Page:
Later in the letter, Hilbert explains his own hatred of humanity. “I cannot love them… what attracts you to them disgusts me… men chewing slowly, all the while keeping an eye on everything, the left hand leafing through an economic review. Is it my fault I prefer to watch the sea-lions feeding?”. Given this, it would be a mistake to equate Hilbert’s anti-humanism to misanthropy. The word “misanthrope” is normally an intellectual self-label, which is defined by a general disgust with the thoughtlessness or lack of social awareness perceived in others. As Moliere notes in his Les Misanthrope: “I detest all men; Some because they are wicked and do evil, Others because they tolerate the wicked” (Moliere, I.i.). Hilbert, on the other hand, is not a misanthrope; he is a self-reflective watcher, a voyeur. And his anti-humanism—his “all-too-humanness” as he puts it it—seems to involve the hatred of those physical and emotional qualities which he observes in others, and which he himself cannot experience. Hilbert’s condition is strikingly similar to Sartre’s analysis of the poet Baudelaire. “For most of us,” Sartre contends, “it is enough to see the tree or house; we forget ourselves” (Sartre, 1950, 22). Baudelaire, however, “was the man who never forgot himself” (Sartre, 1950, 22). Hilbert, likewise, is too self-conscious to experience normal human emotions. He does not simply see things; but sees himself seeing things. As such, he has lost the unselfconscious grace and naturalness he so despises in others.
This deep self-consciousness, this narcissism, is something that alienates Hilbert, and makes normal communication with others almost impossible. If we asked Lacan, he would probably point us to the mirror phase and the imaginary order, which are both significant in Hilbert’s case. The mirror phase refers to a period in psychosexual development, when “the child for the first time becomes aware, through seeing its image in the mirror” (Homer 24). For Lacan, this marks the emergence of the ego, as the child realizes it can control the movements of this new image. This should not be confused with the advent of “selfhood,” but rather it is a moment of profound alienation, where we actually mistake this new mirror-image for our “self” (Homer 25).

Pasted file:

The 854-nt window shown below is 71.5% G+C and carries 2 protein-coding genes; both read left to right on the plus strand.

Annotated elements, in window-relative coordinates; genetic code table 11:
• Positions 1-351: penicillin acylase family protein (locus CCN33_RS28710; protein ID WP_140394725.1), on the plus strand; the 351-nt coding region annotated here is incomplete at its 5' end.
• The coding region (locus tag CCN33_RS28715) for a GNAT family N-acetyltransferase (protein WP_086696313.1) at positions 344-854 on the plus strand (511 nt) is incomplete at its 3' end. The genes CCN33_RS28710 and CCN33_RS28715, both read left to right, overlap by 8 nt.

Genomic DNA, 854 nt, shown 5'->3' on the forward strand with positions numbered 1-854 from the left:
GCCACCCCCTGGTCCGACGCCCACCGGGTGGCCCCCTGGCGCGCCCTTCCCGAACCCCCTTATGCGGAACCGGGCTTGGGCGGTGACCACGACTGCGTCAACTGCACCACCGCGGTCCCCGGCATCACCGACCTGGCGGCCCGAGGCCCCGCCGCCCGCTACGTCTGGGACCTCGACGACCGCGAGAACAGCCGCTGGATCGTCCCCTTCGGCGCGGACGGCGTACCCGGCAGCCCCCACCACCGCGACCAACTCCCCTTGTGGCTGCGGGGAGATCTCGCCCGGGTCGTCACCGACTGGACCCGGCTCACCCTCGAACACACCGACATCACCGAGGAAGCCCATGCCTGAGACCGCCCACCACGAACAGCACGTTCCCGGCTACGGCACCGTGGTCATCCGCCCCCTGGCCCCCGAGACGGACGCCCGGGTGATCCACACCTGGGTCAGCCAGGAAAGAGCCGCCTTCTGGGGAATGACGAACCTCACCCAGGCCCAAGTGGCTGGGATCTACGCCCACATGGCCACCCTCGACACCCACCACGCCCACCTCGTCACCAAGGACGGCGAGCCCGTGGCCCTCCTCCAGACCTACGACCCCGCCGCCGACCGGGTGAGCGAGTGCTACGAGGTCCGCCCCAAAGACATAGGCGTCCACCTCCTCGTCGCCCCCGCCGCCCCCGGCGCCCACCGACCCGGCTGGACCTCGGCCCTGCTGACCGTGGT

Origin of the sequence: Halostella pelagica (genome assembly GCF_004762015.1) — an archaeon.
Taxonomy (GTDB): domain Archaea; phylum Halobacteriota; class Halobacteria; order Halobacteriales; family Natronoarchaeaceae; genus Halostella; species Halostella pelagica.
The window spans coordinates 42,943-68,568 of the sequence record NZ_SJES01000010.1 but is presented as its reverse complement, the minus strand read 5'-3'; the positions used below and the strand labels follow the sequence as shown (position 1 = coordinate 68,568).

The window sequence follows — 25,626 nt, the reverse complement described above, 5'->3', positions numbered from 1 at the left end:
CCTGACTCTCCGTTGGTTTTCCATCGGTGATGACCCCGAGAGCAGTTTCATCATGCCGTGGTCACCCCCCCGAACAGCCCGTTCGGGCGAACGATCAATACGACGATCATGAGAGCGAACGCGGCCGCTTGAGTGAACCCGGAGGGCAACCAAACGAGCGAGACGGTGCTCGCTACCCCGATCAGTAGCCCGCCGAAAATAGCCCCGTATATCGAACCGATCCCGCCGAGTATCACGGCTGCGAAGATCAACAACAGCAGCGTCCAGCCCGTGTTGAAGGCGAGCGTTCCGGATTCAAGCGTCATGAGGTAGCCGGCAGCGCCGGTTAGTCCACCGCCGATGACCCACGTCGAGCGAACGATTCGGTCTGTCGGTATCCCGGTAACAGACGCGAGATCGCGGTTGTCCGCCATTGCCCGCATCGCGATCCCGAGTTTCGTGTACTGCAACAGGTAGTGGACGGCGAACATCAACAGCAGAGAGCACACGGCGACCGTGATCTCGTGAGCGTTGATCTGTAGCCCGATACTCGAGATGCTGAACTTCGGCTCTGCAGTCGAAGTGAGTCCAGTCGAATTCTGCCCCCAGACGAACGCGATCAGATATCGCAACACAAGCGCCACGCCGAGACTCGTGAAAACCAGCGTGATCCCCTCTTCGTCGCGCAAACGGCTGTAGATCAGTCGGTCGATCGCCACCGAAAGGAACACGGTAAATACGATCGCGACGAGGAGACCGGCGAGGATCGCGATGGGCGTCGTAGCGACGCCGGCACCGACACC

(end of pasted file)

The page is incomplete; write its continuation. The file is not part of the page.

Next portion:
The final track on the Pierce sisters’ album, You and I (Polydor, 2011).
By JOYCE MAYNARD in the New York Times, September 14, 2013
“As the mother of a daughter myself, I would say that a man who treats those offering up their love and trust as expendable is lesser himself for having done so.”
In the 50 years since J.D. Salinger removed himself from the public eye and stopped publishing, he has been viewed — more accurately, worshiped — as the human embodiment of purity, a welcome antidote to phoniness. To many, he was a kind of god.
Now comes the word — though not really news, to some — that over the years when he was cherishing his privacy, Salinger was also carrying on relationships with young women 15, and in my case, 35 years younger than he.
“Salinger,” a new documentary film touches — though politely — on the story of just five of these young women (most under 20 when he sought them out), but the pattern was wider: letters I’ve received over the 15 years since I broke the unwritten rule and spoke of my own experiences with the man revealed to me that there were more than a dozen. In at least one case, Salinger was corresponding with one teenage girl while sharing his home with another: me.
Like many of the others involved, I was a young person in possession of particular vulnerabilities as well as strengths — a story that began with my family, not Salinger, and inspired me to seek out an Ivy League education with the dream of becoming a writer. Nine months after I arrived at Yale, having published a story that attracted Salinger’s attention, I received a letter from him. Then many more.